Undermining the central bargain of recent traffic planning
Aspen Journalism’s latest data-driven investigation started off, as these things often do, with a question.
Data Editor Laurine Lassalle has been tracking car counts recorded by the city of Aspen as part of our weekly Data Dashboard posts. In July and August of 2021, a citizens group was raising concerns with overflow traffic using neighborhood streets to bypass highway gridlock, and city officials were preparing to dust off a decades-old plan for a new four-lane entrance to town. But at the same time, the city’s data was showing that car counts were low compared to historic averages. These two things seemed incongruent: How could community angst about traffic be reaching a breaking point when the standard metric used to assess local congestion was not blinking bright red — and in fact, suggested that the problem has been under control since the advent of expanded RFTA service beginning in 2013?
Lassalle dove deep into that question and produced a story I think is the most comprehensive piece written on the upper valley’s traffic situation in years. Long article short, there are other factors in play that show a changing profile for local traffic that are not necessarily recorded by car counters near the Castle Creek Bridge. These factors include the cratering in public transportation numbers since the onset of the COVID-19 pandemic. One of the most salient details in Lassalle’s piece was that while total car counts at the entrance in 2021 were just 0.8% below 2019, RFTA ridership is still down 43% from pre-COVID. Other crucial details include that the city in 2021 saw a growing number of residential construction permits, while traffic heading upvalley from Basalt set new records, according to Colorado Department of Transportation car counts measured in Snowmass Canyon. Taken together, the story shows that the central bargain of the most recent era in local traffic planning — that increased public transit options can absorb the impacts of growth on our roadways — has been undermined.
This leads to the ultimate question of whether the political winds have truly shifted from the pronouncement made five years ago by Steve Skadron, at the time the Aspen’s term-limited mayor, that “there’s no political will to prioritize development of the Marolt Open Space,” and that talk of rebuilding the entrance was “a nonstarter with the Aspen City Council.” To pave the “straight shot” or not was the defining political battle of Aspen in the 1980s and ‘90s. Are we about to go there again? What will be different this time?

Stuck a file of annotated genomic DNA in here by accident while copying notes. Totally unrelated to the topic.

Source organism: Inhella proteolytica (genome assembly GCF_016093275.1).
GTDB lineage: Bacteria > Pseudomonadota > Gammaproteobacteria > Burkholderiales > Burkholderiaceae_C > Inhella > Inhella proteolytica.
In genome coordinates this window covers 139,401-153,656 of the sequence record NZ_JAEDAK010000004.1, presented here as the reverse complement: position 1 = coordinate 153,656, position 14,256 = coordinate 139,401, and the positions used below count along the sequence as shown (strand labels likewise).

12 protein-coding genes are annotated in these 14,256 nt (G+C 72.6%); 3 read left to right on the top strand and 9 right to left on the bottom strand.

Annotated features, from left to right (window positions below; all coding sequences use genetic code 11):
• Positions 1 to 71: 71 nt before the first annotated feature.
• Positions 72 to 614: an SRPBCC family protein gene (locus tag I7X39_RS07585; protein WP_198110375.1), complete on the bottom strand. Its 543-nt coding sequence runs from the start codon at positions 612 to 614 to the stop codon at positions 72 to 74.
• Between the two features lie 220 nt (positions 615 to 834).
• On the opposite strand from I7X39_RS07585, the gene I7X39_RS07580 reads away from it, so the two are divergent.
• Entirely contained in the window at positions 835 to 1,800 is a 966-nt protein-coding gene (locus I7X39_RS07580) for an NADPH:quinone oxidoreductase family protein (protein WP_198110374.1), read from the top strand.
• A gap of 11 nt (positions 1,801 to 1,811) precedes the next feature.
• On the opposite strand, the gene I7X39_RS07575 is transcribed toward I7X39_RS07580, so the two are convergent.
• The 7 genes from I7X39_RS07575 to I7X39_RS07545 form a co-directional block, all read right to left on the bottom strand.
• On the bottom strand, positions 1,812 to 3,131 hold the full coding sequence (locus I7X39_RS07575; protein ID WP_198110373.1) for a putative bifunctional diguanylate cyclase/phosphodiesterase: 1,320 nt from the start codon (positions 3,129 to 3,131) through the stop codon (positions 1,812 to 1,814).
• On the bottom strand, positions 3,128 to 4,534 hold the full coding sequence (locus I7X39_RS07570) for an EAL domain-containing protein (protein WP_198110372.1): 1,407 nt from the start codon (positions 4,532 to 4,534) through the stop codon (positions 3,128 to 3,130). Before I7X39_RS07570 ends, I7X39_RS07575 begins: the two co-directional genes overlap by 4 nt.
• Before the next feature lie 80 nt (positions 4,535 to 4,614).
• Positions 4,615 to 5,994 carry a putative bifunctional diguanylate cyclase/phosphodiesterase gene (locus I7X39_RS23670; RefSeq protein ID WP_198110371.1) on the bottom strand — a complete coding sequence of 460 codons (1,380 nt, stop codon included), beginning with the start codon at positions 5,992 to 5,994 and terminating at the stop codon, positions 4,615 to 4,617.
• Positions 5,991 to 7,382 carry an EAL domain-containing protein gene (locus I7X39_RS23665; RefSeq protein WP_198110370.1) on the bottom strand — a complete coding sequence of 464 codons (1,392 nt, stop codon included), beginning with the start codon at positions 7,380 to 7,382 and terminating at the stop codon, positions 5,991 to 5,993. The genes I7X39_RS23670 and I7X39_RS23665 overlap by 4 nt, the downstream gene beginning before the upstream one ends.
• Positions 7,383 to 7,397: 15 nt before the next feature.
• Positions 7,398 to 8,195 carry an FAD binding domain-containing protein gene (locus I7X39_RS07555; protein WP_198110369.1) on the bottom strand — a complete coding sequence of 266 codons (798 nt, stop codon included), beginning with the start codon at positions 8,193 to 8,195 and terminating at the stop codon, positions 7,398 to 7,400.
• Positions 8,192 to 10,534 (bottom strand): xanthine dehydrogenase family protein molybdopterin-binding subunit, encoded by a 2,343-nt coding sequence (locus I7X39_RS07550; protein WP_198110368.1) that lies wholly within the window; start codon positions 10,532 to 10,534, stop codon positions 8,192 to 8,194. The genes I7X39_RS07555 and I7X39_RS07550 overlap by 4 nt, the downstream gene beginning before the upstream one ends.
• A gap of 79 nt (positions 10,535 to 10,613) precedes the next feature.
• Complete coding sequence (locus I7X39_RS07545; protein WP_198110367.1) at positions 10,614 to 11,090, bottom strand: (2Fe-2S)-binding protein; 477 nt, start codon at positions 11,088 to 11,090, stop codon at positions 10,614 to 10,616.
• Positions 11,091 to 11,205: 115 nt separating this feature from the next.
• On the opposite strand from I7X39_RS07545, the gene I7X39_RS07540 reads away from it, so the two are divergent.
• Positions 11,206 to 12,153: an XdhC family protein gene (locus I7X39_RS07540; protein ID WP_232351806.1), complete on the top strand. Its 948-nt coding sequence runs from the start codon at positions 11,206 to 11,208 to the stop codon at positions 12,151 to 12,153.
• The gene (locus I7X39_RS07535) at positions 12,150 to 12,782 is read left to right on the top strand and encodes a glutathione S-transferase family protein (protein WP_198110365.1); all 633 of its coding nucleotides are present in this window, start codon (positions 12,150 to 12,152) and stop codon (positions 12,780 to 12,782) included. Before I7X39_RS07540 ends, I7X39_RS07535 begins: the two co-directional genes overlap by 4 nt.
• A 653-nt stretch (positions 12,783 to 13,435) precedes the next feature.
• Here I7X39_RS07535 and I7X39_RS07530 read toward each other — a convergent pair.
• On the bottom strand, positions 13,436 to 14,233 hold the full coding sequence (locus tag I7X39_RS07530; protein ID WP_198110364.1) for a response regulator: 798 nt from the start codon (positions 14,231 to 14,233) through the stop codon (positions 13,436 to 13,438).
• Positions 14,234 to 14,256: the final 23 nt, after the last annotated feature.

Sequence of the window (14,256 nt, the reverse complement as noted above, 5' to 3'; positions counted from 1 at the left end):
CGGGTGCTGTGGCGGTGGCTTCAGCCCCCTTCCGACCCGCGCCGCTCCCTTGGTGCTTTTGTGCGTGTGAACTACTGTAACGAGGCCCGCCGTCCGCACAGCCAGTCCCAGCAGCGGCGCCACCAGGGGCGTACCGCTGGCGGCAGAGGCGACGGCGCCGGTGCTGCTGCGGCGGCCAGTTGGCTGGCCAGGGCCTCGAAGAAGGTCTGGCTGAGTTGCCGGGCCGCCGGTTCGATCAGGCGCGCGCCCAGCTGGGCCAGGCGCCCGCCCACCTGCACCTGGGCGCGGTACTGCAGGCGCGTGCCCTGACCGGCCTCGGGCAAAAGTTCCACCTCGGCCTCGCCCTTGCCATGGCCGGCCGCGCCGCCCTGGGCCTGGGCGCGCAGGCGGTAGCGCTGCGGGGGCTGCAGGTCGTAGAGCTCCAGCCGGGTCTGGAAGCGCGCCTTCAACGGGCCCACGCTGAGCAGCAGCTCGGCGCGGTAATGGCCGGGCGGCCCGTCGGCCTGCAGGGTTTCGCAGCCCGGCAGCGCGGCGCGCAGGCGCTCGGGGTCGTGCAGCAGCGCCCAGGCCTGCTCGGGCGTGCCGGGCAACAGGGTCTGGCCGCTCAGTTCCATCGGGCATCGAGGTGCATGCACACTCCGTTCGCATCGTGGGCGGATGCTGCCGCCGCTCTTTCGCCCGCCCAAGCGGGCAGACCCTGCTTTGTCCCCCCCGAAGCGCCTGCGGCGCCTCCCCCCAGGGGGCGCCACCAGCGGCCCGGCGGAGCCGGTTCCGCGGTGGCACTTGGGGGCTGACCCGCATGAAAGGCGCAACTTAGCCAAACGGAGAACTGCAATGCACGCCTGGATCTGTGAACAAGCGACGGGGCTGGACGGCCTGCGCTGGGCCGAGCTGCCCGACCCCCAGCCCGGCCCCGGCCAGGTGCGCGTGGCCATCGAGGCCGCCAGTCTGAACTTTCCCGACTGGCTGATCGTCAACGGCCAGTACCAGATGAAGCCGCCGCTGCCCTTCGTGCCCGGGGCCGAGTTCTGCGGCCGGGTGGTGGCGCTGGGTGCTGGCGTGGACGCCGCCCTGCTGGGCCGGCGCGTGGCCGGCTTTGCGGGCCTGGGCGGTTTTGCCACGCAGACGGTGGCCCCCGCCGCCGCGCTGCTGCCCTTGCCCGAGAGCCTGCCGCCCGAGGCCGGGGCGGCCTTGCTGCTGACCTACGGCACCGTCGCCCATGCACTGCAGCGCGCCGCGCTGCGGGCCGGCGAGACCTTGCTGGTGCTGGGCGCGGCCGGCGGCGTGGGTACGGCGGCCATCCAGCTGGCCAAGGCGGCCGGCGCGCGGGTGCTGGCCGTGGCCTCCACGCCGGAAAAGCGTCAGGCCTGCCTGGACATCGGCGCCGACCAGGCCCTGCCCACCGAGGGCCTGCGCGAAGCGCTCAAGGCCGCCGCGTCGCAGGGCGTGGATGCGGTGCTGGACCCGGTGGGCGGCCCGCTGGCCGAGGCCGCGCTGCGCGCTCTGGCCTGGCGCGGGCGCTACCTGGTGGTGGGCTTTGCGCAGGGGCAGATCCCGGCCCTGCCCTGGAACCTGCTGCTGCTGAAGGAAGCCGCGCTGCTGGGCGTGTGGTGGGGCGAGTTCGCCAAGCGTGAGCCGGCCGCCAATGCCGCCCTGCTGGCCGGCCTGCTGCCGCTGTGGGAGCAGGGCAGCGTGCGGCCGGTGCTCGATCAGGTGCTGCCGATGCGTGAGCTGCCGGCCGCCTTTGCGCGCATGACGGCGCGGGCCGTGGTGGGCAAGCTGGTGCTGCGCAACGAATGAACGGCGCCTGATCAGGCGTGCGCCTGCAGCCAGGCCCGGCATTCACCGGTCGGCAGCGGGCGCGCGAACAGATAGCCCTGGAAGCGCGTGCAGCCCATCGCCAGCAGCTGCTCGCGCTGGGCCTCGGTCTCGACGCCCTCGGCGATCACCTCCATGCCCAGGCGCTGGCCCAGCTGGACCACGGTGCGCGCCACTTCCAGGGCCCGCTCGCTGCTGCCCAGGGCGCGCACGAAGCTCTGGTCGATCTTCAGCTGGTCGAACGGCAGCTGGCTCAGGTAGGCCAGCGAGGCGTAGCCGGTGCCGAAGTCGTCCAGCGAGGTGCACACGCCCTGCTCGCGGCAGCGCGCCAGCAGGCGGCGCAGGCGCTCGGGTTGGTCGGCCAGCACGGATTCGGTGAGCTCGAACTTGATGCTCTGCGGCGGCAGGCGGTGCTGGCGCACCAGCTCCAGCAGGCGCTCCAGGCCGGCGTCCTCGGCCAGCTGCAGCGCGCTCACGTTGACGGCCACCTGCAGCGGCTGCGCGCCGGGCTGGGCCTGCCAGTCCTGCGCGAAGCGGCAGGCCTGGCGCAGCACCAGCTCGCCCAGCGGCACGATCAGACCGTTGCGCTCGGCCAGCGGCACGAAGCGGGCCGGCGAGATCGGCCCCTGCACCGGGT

Also in the last week, Water Desk Editor Heather Sackett kept up her dynamic statehouse coverage of water issues, tracking a bill that would require the implementation of a statewide program that would pay property owners to remove non-native turf grass in favor of landscaping that conserves water. Meanwhile, Tracking the Curve is showing local incidence rates returning to their pre-delta states, while the Data Dashboard is documenting every inch of surface-elevation decline as Lake Powell approaches the critical 3,525-foot threshold.
Thanks for reading, and supporting, Aspen Journalism.
— Curtis Wackerle, editor
Aspen in 2021 saw one of its lowest car counts in decades. So why does it feel like local traffic is at a breaking point?
Data reveals shifting traffic patterns
By Laurine Lassalle | March 6, 2022
Beginning in the last two years, the expectation that transit will absorb growth has been put to the test. Although car counts at the entrance were relatively low last year, other factors help explain why 2021 saw perhaps the highest level of community angst about traffic in a generation.
Outdoor landscaping is largest use for some Western Slope water providers
By Heather Sackett | March 4, 2022
The drafters of House Bill 1151 say it is aimed at efficient water use and would increase communities’ resilience to drought and climate change, reduce the sale of agriculture water rights to meet increased demand in cities, and protect river flows.
Lake Powell could drop 2 to 3 feet below the target elevation in March. Snowpack at Schofield Pass has gained 3 inches of SWE since last week.
By Laurine Lassalle | March 8, 2022
• Lake Powell’s elevation down to 3,526 ft on March 6 — or one foot away from target elevation.
• Snowpack at Schofield Pass has gained 3 inches of SWE since last week.
Documenting COVID-19 in Pitkin, Eagle and Garfield counties
By Laurine Lassalle | March 8, 2022
Eagle County reported eight new COVID-19 cases over the weekend, Garfield County recorded five cases, while Pitkin County added two cases.
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Source: coloradosun.com | Read more
Utah rail line could bring 10 crude oil trains through Denver daily, drawing concern across Colorado
“Drilling for more fossil fuels is the wrong move as the American West suffers from a decades-long megadrought, record-setting wildfires and other consequences of climate change, Glenwood Springs Mayor Jonathan Godes told The Denver Post. And rolling massive quantities of crude oil through the heart of this city, through the heart of the state, presents even more immediate risks. … ‘It’s potentially catastrophic on a number of levels,’ Godes said.”
Source: denverpost.com | Read more
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Source: hcn.org | Read more
“The deal was recorded Friday and came less than one year after Norway Island LLC — a partnership including Jim DeFrancia of Lowe’s Development, Jeff Gorsuch and Bryan Peterson — acquired the same piece of land for $10 million from Aspen Skiing Co. in July. This week’s closing amount surpassed last year’s price by more than seven times.”
Source: aspentimes.com | Read more
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